The AFA’s fact sheet says the credit would be expanded “as long as economic conditions require it,” said Hanlon, who now works for the left-leaning Center for American Progress. But “notwithstanding the pandemic, which of course makes it more urgent, it certainly should be a permanent priority.”
“It’s really a game changer for low-income families,” he added.
Research conducted by the Columbia University Center on Poverty and Social Policy and touted by the bill’s drafters finds that that AFA would reduce the number of children in poverty by 4 million (from 14.8% to 9.5%) and the number of kids in deep poverty by 1.6 million (from 4.6% to 2.4%).
Debt and growth
The Biden campaign’s shift to the left of prior Democratic administrations is especially clear in the composition of his economic team.
Longtime Biden advisor Jared Bernstein, for example, touted the AFA in March 2019 for including more families and expanding the credit to 27 million kids who do not get the full credit.
“Underinvesting in kids is not just a cost borne by their families. It is a cost borne by all of us,” Bernstein wrote in a Washington Post op-ed last year. “Children who grow up in poverty face stressors with lasting negative effects, for themselves and for the rest of us (e.g., less educational attainment, reduced earnings, worse health outcomes).”
“The AFA’s extra credit for young children is thus a particularly attractive attribute, as providing such resources has been shown to improve adult outcomes of poor children,” he added.
Bernstein and other Democratic economists have for years pushed back on a long-held belief that programs that reduce income or wealth inequality come at a cost of shrinking the overall economic “pie” while also ballooning the national debt.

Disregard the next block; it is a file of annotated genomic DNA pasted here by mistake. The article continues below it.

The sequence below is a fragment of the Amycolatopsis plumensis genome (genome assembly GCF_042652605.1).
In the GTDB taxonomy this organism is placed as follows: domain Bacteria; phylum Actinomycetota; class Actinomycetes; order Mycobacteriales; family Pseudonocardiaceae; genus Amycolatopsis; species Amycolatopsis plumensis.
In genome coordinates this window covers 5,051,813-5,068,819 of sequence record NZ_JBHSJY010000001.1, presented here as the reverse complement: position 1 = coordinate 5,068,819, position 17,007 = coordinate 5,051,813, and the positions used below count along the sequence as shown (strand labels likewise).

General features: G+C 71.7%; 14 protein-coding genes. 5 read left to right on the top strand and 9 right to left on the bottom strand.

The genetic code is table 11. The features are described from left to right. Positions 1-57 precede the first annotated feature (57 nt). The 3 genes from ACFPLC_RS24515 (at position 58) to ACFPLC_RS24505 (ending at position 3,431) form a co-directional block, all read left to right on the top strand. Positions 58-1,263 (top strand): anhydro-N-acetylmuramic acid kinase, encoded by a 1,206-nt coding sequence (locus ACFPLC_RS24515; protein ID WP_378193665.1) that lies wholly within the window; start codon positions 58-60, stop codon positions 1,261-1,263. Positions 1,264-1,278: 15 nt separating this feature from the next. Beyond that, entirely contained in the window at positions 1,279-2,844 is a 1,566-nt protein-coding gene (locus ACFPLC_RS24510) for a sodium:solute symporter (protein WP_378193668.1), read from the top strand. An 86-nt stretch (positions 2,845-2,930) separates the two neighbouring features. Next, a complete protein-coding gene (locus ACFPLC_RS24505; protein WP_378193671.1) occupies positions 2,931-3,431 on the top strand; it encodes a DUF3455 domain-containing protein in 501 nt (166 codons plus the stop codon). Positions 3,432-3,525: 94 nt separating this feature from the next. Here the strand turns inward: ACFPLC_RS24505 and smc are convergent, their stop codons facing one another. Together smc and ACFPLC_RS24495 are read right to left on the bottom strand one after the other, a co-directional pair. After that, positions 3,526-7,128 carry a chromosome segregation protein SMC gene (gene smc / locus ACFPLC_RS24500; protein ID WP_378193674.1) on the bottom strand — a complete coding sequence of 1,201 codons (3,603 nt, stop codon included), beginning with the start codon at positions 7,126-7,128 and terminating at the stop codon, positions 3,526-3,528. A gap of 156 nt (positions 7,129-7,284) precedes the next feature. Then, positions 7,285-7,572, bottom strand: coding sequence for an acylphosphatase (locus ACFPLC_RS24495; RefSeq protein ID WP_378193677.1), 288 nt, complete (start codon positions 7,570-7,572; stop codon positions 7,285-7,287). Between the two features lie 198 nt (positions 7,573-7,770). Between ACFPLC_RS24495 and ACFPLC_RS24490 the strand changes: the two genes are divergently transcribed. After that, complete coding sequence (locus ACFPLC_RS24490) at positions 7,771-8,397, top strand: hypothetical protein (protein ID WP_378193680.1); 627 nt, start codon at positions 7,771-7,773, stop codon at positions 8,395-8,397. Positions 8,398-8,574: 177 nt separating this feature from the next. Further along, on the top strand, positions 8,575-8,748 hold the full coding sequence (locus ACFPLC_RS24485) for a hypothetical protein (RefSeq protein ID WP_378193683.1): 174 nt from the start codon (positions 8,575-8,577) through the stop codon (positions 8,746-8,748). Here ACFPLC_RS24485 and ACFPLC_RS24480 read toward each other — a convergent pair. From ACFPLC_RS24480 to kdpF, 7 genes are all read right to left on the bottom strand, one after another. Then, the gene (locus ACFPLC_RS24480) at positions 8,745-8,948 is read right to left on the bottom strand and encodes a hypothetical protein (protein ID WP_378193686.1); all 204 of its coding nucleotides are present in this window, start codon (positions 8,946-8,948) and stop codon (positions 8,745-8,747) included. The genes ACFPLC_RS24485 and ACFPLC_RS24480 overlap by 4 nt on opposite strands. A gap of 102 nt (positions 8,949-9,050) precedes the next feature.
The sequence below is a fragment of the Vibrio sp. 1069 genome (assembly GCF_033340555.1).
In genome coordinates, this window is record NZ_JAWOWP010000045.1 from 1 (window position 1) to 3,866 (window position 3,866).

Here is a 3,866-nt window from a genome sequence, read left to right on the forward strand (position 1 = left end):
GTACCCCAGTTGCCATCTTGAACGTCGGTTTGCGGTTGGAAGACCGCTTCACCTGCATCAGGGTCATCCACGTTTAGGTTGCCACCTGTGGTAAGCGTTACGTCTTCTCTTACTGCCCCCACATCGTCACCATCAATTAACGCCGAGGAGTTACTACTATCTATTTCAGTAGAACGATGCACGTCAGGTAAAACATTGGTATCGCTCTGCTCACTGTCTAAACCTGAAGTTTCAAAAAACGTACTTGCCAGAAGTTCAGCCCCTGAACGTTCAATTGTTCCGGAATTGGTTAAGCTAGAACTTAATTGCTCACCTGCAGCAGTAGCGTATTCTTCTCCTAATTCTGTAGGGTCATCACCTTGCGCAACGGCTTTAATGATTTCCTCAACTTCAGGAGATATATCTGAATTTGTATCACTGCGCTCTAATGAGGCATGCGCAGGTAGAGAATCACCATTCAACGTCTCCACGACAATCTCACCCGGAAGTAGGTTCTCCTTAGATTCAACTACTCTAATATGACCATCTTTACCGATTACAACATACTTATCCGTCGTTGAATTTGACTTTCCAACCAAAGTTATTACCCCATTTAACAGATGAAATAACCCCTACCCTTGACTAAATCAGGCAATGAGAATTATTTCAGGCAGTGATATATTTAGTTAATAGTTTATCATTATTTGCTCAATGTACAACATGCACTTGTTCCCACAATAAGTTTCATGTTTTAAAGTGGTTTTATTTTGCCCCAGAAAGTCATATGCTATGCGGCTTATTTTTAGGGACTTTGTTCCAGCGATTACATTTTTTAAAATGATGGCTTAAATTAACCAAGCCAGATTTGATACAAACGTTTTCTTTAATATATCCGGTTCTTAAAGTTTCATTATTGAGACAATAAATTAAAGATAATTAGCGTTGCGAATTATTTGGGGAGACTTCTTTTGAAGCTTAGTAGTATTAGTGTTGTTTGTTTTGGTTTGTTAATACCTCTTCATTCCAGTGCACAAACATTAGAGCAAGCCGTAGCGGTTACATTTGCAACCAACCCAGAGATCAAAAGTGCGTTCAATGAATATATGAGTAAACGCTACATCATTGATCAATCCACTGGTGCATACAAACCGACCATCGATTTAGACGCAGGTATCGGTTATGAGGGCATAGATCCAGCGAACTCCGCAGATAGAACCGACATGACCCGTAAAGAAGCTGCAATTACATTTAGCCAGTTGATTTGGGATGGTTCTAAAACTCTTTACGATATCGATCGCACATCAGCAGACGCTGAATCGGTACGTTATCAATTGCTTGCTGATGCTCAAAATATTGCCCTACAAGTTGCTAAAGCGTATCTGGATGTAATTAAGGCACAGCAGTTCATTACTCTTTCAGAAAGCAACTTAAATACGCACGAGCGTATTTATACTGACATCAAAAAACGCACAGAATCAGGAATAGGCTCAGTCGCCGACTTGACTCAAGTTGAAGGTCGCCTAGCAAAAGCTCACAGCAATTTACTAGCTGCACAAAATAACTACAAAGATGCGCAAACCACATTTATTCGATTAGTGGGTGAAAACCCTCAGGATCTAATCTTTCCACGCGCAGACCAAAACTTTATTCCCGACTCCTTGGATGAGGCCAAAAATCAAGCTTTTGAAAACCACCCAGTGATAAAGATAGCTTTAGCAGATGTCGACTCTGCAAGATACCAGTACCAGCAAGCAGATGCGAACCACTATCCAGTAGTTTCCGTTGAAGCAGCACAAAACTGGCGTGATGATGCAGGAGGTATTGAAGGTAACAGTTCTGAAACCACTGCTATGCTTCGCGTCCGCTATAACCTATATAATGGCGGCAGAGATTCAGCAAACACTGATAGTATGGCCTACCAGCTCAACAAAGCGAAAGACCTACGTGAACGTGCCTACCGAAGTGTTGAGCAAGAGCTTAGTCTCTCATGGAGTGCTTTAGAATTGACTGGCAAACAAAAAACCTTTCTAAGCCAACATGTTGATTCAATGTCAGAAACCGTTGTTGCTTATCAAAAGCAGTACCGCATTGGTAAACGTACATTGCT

Politicians in both parties appear less concerned about the level of national debt than they did even a few years ago.
Senate Majority Leader Mitch McConnell, who has weighed in against stimulus packages in the past, himself backed a trillion-dollar stimulus plan in July amid an effort to help the U.S. economy through the pandemic. Trump signed his hallmark tax cuts at the end of 2017, when the economy was humming with the unemployment rate at 4.1% and GDP growth at an annualized rate of 3.9%.
Even so, it remains unlikely the Senate GOP would back Biden’s economic proposals. Nevertheless, Democrats argue that programs designed to assist the lower and middle classes are actually a positive for the U.S. economy over time.
Heather Boushey, who is reportedly advising the Biden campaign and is CEO of the Washington Center for Equitable Growth, makes similar arguments.
“Some argue that focusing on inequality is misplaced, and that the most important goal is to grow the pie and just to focus on growth. To be very clear, the empirical evidence from the economics profession shows that this is wrong,” Boushey told the House Budget Committee last September.
“Our inequality-filled economy now grows slower than it did when we were less unequal. Over the past few decades we have grown at an annual pace of about 1.3%, compared to a larger 1.7% in the 1960s and 1970s,” she added at the time. “There is a large and growing body of research that shows that we cannot create strong or broadly shared economic gains through a policy agenda that presumes that growth follows from allowing those at the top to reap the bulk of the gains.”